Chitrakoot

Tourism in Chitrakoot revolves around Lord Ram and a journey to Chitrakoot Dham is reliving Ramyana. It is one of the oldest pilgrimage sites in India. Chitrakoot is spread over two states – Uttar Pradesh & Madhya Pradesh. Where Ram, Sita and Laxman spent eleven out of fourteen years of their exile is a place still rich with verdant cliffs, tranquil glades, gurgling waterfalls, clean air and chirping birds, with the waters of the Mandakini River washing its shores. Over the ages, Chitrakoot’s visual splendor has appealed the poets, writers and dramatists. Valmiki sings paeans to its beauty in the Ramayana. Kalidas is said to have been enamoured of its charms that his yaksha of Meghdoot was exiled here. Later, the poet Tulsidas meditated here to find inspiration to write his epic work, the Ramcharita Manas. It is also believed that with the help of Lord Hanuman, Tulsidas got to have ‘darshan’ of Lord Ram in Chitrakoot. Even today, Chitrakoot remains a calm oasis of great beauty.

‘Sri Ram told Sita of the satisfaction that his heart felt, and the pleasure that his eyes derived at the sight of both the Chitrakoot mountains and the Mandakini Rivereveryday, that comparatively he preferred this place to his dear Ayodhya.’ Ram met Bharat, who came in search of him, here in Chitrakoot. The great Sage Atri and Sati Anusuya are said to have meditated here. A beautiful folktale says that when he god and goddesses came to Chitrakoot to witness the ‘shraddh’ ceremony Ram performed for his father, they were so captivated by its beauty that they were unwilling to leave. Sage Vashishtha, the family priest, sensing their desire to stay and, in accordance with Lord Ram’s wishes, forgot to utter the ‘visarjan’ (departure) mantra. Thus, all the gods and goddesses made this place their permanent abode and they are believed to be always present here.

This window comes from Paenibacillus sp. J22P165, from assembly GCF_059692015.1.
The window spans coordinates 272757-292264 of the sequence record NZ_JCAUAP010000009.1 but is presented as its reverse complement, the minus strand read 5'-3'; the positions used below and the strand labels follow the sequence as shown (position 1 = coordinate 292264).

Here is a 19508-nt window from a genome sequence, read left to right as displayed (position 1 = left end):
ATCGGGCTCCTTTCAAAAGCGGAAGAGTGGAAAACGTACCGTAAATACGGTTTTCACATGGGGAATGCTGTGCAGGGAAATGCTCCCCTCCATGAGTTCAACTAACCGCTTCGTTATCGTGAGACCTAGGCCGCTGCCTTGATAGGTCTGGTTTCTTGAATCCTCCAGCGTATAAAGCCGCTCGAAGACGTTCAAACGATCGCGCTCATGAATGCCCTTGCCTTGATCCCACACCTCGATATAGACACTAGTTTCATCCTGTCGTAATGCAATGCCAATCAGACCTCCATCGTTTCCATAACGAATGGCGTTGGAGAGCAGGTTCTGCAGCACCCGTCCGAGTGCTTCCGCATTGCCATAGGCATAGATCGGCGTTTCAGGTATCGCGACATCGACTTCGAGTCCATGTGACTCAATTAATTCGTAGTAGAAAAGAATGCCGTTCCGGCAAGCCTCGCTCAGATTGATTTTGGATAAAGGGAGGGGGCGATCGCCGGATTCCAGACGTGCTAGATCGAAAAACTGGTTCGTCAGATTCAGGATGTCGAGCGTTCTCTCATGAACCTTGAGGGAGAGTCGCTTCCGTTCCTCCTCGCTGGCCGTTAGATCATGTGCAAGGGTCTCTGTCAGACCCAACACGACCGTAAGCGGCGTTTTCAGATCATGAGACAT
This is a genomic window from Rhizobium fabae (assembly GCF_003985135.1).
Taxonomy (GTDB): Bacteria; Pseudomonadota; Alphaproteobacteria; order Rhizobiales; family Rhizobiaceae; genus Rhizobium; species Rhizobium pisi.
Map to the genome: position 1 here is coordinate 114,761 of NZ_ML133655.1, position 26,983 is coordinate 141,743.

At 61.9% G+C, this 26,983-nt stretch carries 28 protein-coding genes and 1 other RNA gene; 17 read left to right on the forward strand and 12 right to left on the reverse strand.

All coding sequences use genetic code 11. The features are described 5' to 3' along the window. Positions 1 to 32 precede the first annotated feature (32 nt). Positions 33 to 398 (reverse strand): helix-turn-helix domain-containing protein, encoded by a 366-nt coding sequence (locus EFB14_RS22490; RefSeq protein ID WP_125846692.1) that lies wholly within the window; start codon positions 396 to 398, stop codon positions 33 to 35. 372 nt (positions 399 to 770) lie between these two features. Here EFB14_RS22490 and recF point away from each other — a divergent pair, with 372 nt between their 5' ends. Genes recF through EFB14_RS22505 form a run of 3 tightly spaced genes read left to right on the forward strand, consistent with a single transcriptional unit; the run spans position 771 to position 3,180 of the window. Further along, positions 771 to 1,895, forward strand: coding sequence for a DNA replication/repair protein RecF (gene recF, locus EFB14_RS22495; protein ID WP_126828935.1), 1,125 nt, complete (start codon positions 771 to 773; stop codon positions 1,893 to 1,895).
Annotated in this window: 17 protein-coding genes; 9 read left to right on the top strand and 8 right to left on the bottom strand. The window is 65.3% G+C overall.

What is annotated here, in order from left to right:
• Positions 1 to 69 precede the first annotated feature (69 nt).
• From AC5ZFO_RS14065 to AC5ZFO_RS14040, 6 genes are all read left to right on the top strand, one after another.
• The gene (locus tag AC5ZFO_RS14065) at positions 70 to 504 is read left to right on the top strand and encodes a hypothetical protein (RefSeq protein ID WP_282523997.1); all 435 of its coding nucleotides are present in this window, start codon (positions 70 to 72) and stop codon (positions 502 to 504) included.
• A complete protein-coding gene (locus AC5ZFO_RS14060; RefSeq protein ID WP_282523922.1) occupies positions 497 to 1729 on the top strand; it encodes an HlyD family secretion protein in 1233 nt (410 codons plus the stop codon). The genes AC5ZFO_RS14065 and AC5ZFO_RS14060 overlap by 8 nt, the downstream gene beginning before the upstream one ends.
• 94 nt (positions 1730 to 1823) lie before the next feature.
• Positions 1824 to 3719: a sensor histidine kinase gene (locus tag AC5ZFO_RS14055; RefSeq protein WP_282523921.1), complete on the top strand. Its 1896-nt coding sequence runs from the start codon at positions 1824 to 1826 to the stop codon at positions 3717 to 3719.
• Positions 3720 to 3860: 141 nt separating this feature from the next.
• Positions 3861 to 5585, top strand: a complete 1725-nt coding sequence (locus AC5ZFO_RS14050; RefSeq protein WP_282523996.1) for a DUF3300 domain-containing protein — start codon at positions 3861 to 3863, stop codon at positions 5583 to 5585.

Chitrakoot’s splendor and grandeur lies in its natural beauty. The shrines related to Ram’s years in exile are simple ones. The Gupt-Godavari Caves are temples hewn by nature, and easily the best that Chitrakoot has to offer. Chitrakoot is a small town where all the temples are easily covered by foot in just a day. However, the larger mountainous area, over which are scattered many sacred sites associated with ram, are at a considerable distance from each other. People come to the religiously sacred city of Chitrakoot and consider themselves blessed. Every month on Amavasya, a large number of devotees from all over India, and even from abroad, throng here. The inflow of the tourists continues throughout the year.

There are several legends attached to the region covered by the present district Chitrakoot, which are mainly connected to the Ramayana period, and thereby it has acquired a religious sanctity. It is said that a great sage Bamdeo, (the contemporary of Ram) lived in this region. Village Bagrehi is noted as containing the Lalapur hills, the reputed residence of sage Valmiki who was also the contemporary of Ram. The holy hill of Chitrakoot is famous as the residence of Ram, Sita and Lakshman during their exile from Ayodhya. Sitapur, on the bank of the Payaswini, is said to be the place where Ram lived with Sita. Kamadgiri, one and a half mile from Sitapur, is reputed to be the hill on the top of which many sages through meditation and penance achieved emancipation. Local tradition confirms that it was at Sitapur that Bharat, the younger brother of Ram, came to entreat Ram to return to his kingdom. The union of two brothers was so moving that even the inanimate rocks softened with compassion and took the imprint of their feet. A little away from this place is a hillock named after Lakshman. It is said that while Ram and Sita retired for the night, Lakshman kept vigil, sitting on this hillock. There are many other places like Kamadgiri to which many legends are attached entitling them to be held as sacred places.

The famous hill of Kalinjar or "Kalanjaradri” is said to have derived its name from Shiva himself, who as ‘kal’ or “time” causes all things to decay (jara), and who is, therefore, the destroyer of all things and the god of death. The ascetics of Kalinjar were devoted to the worship of Shiva.

According to local tradition, the great sage Mandavya lived at the sacred place Madafa (मड़फा) which is 10 miles west to Kamadgiri. All these legends interwoven into the fabric of traditional beliefs and history have made this district a sacred place which has attracted hermits and sages from times immemorial, who built their ashramas in the Vindhyan ranges, faraway from busy highways of life, Kusa, who was the son of Rama, the king of Ayodhya, is said to have migrated from Ayodhya and settled in this region. He is said to have founded a town Kushasthali on the Vindhyan hills.

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